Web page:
Lew learned what Ingersoll sadly missed: When we measure ourselves by the Christ we look to him as our perfect model for living a life worthy of his calling. It’s like the Apostle Paul said in Ephesians 4:13, “…till we all come in the unity of the faith, and of the knowledge of the Son of God, unto a perfect man, unto the measure of the stature of the fulness of Christ….” We strive toward perfection in faith when we measure ourselves by the fulness of Christ and his teachings in our lives.

(References: Ben Hur: A Tale of the Christ,; Ben Hur: A Christian Triumph, Christian Heritage Fellowship, Inc.)

Here is the end scene after the crucifixion. Judah’s sister and mother are miraculously healed of leprosy while the rain washes Jesus’ blood into muddy streams of water. Judah returns home to meet Esther. Judah recalls witnessing Jesus on the cross when he said, “Father forgive them for they know what they do.” Judah declares, “And I felt His voice take the sword out of my hand.” Then, his sister and mother appear to him, healed, and he embraces them with affection and joy.

Good News to YOU!
Pastor Michael

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‘Ben Hur, A Tale of the Christ’


My all-time favorite movie is the 1959 classic, Ben Hur, A Tale of the Christ, starring Charlton Heston as Judah Ben Hur. The first time I saw this epic film I was around eight years old. My grandparents were with me at the time. Apparently they had already seen it and liked it so much they wanted me to see it, too.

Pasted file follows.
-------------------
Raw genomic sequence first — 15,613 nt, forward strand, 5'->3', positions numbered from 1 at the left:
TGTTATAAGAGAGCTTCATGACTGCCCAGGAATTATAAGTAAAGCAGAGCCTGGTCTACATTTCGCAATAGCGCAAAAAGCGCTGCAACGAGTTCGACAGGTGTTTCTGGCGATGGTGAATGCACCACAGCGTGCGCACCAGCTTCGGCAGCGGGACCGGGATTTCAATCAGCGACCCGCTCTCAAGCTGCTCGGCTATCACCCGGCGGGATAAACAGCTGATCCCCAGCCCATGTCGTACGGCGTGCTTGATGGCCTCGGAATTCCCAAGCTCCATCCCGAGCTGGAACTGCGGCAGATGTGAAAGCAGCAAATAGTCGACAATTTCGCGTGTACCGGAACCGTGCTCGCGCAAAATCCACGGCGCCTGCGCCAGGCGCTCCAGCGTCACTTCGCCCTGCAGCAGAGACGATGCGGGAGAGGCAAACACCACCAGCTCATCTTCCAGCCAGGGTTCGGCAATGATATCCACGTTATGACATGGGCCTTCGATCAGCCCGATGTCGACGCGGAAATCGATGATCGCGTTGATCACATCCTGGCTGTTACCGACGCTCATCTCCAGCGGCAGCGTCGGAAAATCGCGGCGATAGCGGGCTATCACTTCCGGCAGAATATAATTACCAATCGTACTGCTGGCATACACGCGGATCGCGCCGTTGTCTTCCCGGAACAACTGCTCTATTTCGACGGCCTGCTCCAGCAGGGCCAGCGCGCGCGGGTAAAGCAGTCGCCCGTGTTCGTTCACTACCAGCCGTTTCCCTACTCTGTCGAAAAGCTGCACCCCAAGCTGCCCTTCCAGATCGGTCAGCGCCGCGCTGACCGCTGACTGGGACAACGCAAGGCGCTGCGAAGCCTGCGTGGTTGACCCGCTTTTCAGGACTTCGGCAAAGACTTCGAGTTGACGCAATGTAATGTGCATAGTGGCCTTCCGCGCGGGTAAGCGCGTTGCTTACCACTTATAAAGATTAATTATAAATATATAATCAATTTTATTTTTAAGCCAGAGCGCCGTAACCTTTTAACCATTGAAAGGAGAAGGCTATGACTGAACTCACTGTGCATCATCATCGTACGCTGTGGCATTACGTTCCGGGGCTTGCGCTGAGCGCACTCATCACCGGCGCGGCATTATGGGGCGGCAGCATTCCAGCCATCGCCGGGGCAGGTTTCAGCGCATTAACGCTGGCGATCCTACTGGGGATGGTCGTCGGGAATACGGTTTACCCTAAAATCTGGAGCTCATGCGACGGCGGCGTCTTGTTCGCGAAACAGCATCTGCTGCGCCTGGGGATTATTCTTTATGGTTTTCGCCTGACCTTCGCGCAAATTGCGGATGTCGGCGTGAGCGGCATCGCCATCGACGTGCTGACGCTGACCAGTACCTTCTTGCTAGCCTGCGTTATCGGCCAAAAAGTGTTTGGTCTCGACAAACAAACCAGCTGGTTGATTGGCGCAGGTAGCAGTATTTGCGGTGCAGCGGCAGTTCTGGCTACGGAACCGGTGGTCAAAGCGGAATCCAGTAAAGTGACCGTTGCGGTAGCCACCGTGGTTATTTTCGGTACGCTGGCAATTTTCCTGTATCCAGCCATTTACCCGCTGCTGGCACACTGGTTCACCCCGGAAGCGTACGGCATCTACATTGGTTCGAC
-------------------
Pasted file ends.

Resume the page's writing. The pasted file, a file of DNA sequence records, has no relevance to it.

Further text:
This blockbuster movie left a big impression on me. Aside from the boat collision and the chariot race, the greatest influence it had on me was the depiction of Christ. Unlike the recent 2016 cut-rate version, the previous film started out with the manger scene and the birth of Christ. And it followed the life of Christ as a subtle back drop all throughout the life of Judah Ben Hur.

As the story goes, Judah was a wealthy prince who lived with his mother and sister, their loyal servant, and his daughter, Esther. Through an unfortunate occurrence, Judah was falsely accused of treason by his childhood friend, Messala, an officer of the Roman army.